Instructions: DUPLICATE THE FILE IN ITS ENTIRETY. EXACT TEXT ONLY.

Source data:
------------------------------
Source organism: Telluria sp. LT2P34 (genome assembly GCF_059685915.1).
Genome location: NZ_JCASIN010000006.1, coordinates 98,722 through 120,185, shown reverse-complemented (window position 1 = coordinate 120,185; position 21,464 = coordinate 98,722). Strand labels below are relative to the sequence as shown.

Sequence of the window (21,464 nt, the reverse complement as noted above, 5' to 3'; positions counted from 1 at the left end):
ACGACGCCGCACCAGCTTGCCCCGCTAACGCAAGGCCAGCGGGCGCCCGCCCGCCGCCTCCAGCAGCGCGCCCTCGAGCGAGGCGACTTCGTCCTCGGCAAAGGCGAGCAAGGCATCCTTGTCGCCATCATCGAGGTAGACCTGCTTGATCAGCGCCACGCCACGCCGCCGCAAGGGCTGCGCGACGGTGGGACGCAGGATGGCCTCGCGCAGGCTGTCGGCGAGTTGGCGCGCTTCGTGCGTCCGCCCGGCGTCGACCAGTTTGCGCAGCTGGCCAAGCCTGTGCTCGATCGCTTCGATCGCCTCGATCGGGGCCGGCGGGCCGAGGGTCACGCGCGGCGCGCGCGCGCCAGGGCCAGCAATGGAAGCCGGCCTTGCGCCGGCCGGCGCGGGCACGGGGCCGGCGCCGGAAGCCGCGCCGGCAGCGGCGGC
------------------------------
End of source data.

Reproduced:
Source organism: Telluria sp. LT2P34 (genome assembly GCF_059685915.1).
Genome location: NZ_JCASIN010000006.1, coordinates 98,722 through 120,185, shown reverse-complemented (window position 1 = coordinate 120,185; position 21,464 = coordinate 98,722). Strand labels below are relative to the sequence as shown.

Sequence of the window (21,464 nt, the reverse complement as noted above, 5' to 3'; positions counted from 1 at the left end):
ACGACGCCGCACCAGCTTGCCCCGCTAACGCAAGGCCAGCGGGCGCCCGCCCGCCGCCTCCAGCAGCGCGCCCTCGAGCGAGGCGACTTCGTCCTCGGCAAAGGCGAGCAAGGCATCCTTGTCGCCATCATCGAGGTAGACCTGCTTGATCAGCGCCACGCCACGCCGCCGCAAGGGCTGCGCGACGGTGGGACGCAGGATGGCCTCGCGCAGGCTGTCGGCGAGTTGGCGCGCTTCGTGCGTCCGCCCGGCGTCGACCAGTTTGCGCAGCTGGCCAAGCCTGTGCTCGATCGCTTCGATCGCCTCGATCGGGGCCGGCGGGCCGAGGGTCACGCGCGGCGCGCGCGCGCCAGGGCCAGCAATGGAAGCCGGCCTTGCGCCGGCCGGCGCGGGCACGGGGCCGGCGCCGGAAGCCGCGCCGGCAGCGGCGGC